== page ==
Life Happened

You only become cognizant of how fast time passes when you run into an old friend. And as you bump into each other haphazardly, you feel a certain tingling inside of you – that tingling of awkwardness that slowly mutates into an overwhelming sense of guilt, carefully hidden behind a veil of feigned concern. Your guilt is justified. This is not the first time you have met under such circumstances.
The last time you met you were in campus, running late for an early morning class, so was she, a student of medicine rushing for a Medical Biochemistry class, so you quickly exchanged numbers and promised to be in touch. You didn’t call because engineering students simply have no time. She didn’t call because she had to memorize the human anatomy and that eats into your social life. You were so close, within the same institution, yet so far, drawn apart by the demands of education. And a promise of a better tomorrow. But does tomorrow ever come?
Fast forward 6 years down that road, you graduated with a second class upper in Civil Engineering and stepped into the corporate world with both feet, hungry for your first paycheck.
You started hustling for a well paying job, tarmacking in the streets of Nairobi, brown envelope in your right hand carrying your CV and academic credentials. You walked into big offices to hand in your papers. Big offices where the light skinned ladies with perky breasts and manicured nails sitting behind the reception desk always held out their hands to receive your envelope, at the same time smiling and retorting ‘We shall be in touch. Don’t call us, we’ll call you.’ They never did.
Sometimes you were called  to interviews where you sat across a panel of inquisitive  interviewers who took turns dissecting through your background like a science experiment. When there were no more questions to be asked, they turned you away because you had no work experience.
Job prospects became fewer and fewer, leading you into a dark tunnel of desperation. You even contemplated carrying a placard along Thika Road to attract potential employers.
What happened until you turned your life around is still shrouded in mystery. All that matters is that you pulled through. You gathered the few coins you had left here and there and somehow, they were just enough to start a small business. So you set up shop in Moi Avenue.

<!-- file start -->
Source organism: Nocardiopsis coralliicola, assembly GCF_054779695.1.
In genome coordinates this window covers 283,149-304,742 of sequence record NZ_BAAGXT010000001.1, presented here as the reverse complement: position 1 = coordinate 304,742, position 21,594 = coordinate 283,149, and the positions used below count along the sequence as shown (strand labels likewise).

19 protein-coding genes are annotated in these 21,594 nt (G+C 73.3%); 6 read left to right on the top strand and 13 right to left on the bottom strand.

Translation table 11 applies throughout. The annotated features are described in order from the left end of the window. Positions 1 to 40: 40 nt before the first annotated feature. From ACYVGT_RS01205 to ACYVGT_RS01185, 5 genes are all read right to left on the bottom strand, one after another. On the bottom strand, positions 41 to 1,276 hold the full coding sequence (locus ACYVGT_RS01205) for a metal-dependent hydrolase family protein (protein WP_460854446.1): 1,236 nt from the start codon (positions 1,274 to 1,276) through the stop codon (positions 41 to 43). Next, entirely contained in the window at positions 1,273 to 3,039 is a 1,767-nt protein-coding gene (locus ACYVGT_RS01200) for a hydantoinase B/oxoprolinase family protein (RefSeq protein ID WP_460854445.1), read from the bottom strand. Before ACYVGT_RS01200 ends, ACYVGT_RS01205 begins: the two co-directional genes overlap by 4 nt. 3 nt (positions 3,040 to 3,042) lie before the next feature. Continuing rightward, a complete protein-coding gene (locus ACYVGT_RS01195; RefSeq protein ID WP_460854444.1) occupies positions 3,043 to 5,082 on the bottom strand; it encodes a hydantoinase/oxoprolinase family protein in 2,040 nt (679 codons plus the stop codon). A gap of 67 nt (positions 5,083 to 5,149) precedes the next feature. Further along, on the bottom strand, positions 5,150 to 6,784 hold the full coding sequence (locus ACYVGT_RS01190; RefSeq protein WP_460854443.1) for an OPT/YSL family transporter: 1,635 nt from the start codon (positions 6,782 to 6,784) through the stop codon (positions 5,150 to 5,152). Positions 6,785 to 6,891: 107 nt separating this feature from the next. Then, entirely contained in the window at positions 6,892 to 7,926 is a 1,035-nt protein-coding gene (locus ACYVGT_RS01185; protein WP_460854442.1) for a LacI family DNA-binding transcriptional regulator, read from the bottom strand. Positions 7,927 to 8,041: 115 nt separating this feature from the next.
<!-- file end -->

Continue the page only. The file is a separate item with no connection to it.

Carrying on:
Then one day, in the midst of the scorching  heat of the midday sun, you stumble upon your long lost friend. You are on your way to buy supplies for your shop, she is on her way to Mater Hospital, where she is on unpaid internship.
She is late for her morning rounds. You are in a rush as well, the busy businessman that you have become. Even your phone keeps ringing incessantly.You both agree unanimously – this is not the time for catching up. So you hurriedly exchange numbers again. And promise to be in touch. Again.
But then, none of you will call.
Life will happen. Societal expectations will be heaped upon you. A wife by your side, kids will come into the picture. Stubborn kids who will demand every ounce of your attention. Kids who will turn into teenagers and invite mischief into their rooms and install ‘Keep Off!’ signs on their doors. Bills will have to be paid. Work will beckon you to another part of the city, Days will become weeks, Weeks will turn into months, Months will transform into years.
The changes will be subtle at first, but then they will become obvious.
Then one day as you walk along Kenyatta Avenue, lost in thought, reminiscing about days long gone, you will meet your old friend again.
She will be bespectacled with a PhD tucked nicely inside her bag of achievements, aging gracefully, her curves waning and leaving the stage for middle age.
Regretfully, you will both realize that you never called when you could. Life happened.

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